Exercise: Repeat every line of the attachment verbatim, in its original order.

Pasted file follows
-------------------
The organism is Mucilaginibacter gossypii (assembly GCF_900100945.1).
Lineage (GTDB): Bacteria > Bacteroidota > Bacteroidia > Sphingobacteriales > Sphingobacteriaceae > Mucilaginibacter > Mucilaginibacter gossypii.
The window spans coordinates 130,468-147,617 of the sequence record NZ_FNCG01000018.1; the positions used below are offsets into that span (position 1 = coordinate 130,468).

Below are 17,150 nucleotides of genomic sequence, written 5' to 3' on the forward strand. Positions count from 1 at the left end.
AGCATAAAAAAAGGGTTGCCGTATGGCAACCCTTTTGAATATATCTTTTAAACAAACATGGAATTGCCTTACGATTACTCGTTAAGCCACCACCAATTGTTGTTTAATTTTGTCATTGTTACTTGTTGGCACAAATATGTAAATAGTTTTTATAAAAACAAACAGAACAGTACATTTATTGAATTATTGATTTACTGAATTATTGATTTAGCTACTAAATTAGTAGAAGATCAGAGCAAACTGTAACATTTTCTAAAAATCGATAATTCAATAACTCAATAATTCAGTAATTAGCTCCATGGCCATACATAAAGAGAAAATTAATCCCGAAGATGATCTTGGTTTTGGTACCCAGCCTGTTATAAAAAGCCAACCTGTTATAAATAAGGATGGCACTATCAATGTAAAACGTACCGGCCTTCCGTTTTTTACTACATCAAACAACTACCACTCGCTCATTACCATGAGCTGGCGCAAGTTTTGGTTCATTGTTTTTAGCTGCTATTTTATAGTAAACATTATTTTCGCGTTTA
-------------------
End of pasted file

The organism is Mucilaginibacter gossypii (assembly GCF_900100945.1).
Lineage (GTDB): Bacteria > Bacteroidota > Bacteroidia > Sphingobacteriales > Sphingobacteriaceae > Mucilaginibacter > Mucilaginibacter gossypii.
The window spans coordinates 130,468-147,617 of the sequence record NZ_FNCG01000018.1; the positions used below are offsets into that span (position 1 = coordinate 130,468).

Below are 17,150 nucleotides of genomic sequence, written 5' to 3' on the forward strand. Positions count from 1 at the left end.
AGCATAAAAAAAGGGTTGCCGTATGGCAACCCTTTTGAATATATCTTTTAAACAAACATGGAATTGCCTTACGATTACTCGTTAAGCCACCACCAATTGTTGTTTAATTTTGTCATTGTTACTTGTTGGCACAAATATGTAAATAGTTTTTATAAAAACAAACAGAACAGTACATTTATTGAATTATTGATTTACTGAATTATTGATTTAGCTACTAAATTAGTAGAAGATCAGAGCAAACTGTAACATTTTCTAAAAATCGATAATTCAATAACTCAATAATTCAGTAATTAGCTCCATGGCCATACATAAAGAGAAAATTAATCCCGAAGATGATCTTGGTTTTGGTACCCAGCCTGTTATAAAAAGCCAACCTGTTATAAATAAGGATGGCACTATCAATGTAAAACGTACCGGCCTTCCGTTTTTTACTACATCAAACAACTACCACTCGCTCATTACCATGAGCTGGCGCAAGTTTTGGTTCATTGTTTTTAGCTGCTATTTTATAGTAAACATTATTTTCGCGTTTA